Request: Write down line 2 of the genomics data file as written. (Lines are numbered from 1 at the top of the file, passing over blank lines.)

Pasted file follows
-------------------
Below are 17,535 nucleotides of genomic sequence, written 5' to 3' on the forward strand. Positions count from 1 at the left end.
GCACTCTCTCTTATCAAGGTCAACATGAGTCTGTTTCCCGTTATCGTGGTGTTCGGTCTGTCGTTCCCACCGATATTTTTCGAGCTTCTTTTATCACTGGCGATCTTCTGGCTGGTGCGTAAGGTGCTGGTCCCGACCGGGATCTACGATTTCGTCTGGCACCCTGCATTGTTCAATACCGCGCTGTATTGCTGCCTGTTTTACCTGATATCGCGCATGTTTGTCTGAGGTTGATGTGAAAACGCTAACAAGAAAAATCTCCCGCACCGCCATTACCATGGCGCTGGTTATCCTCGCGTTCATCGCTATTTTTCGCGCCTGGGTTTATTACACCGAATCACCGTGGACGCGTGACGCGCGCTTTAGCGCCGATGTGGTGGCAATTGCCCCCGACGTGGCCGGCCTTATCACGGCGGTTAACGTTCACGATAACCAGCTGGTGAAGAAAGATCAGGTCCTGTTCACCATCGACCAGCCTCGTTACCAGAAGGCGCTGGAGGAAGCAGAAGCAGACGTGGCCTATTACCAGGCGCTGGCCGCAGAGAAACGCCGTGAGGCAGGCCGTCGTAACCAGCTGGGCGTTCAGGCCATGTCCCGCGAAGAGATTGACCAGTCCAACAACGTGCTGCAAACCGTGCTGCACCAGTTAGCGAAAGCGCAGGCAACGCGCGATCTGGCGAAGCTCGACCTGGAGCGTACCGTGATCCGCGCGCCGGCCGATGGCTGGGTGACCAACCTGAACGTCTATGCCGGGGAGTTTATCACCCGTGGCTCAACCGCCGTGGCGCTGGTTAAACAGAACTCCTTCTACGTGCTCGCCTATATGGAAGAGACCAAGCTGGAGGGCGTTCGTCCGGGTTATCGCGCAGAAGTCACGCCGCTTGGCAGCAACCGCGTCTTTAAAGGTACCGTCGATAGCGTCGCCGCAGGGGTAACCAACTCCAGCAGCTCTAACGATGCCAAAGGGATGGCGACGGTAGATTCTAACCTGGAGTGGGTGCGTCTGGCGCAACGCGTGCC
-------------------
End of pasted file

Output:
GCACTCTCTCTTATCAAGGTCAACATGAGTCTGTTTCCCGTTATCGTGGTGTTCGGTCTGTCGTTCCCACCGATATTTTTCGAGCTTCTTTTATCACTGGCGATCTTCTGGCTGGTGCGTAAGGTGCTGGTCCCGACCGGGATCTACGATTTCGTCTGGCACCCTGCATTGTTCAATACCGCGCTGTATTGCTGCCTGTTTTACCTGATATCGCGCATGTTTGTCTGAGGTTGATGTGAAAACGCTAACAAGAAAAATCTCCCGCACCGCCATTACCATGGCGCTGGTTATCCTCGCGTTCATCGCTATTTTTCGCGCCTGGGTTTATTACACCGAATCACCGTGGACGCGTGACGCGCGCTTTAGCGCCGATGTGGTGGCAATTGCCCCCGACGTGGCCGGCCTTATCACGGCGGTTAACGTTCACGATAACCAGCTGGTGAAGAAAGATCAGGTCCTGTTCACCATCGACCAGCCTCGTTACCAGAAGGCGCTGGAGGAAGCAGAAGCAGACGTGGCCTATTACCAGGCGCTGGCCGCAGAGAAACGCCGTGAGGCAGGCCGTCGTAACCAGCTGGGCGTTCAGGCCATGTCCCGCGAAGAGATTGACCAGTCCAACAACGTGCTGCAAACCGTGCTGCACCAGTTAGCGAAAGCGCAGGCAACGCGCGATCTGGCGAAGCTCGACCTGGAGCGTACCGTGATCCGCGCGCCGGCCGATGGCTGGGTGACCAACCTGAACGTCTATGCCGGGGAGTTTATCACCCGTGGCTCAACCGCCGTGGCGCTGGTTAAACAGAACTCCTTCTACGTGCTCGCCTATATGGAAGAGACCAAGCTGGAGGGCGTTCGTCCGGGTTATCGCGCAGAAGTCACGCCGCTTGGCAGCAACCGCGTCTTTAAAGGTACCGTCGATAGCGTCGCCGCAGGGGTAACCAACTCCAGCAGCTCTAACGATGCCAAAGGGATGGCGACGGTAGATTCTAACCTGGAGTGGGTGCGTCTGGCGCAACGCGTGCC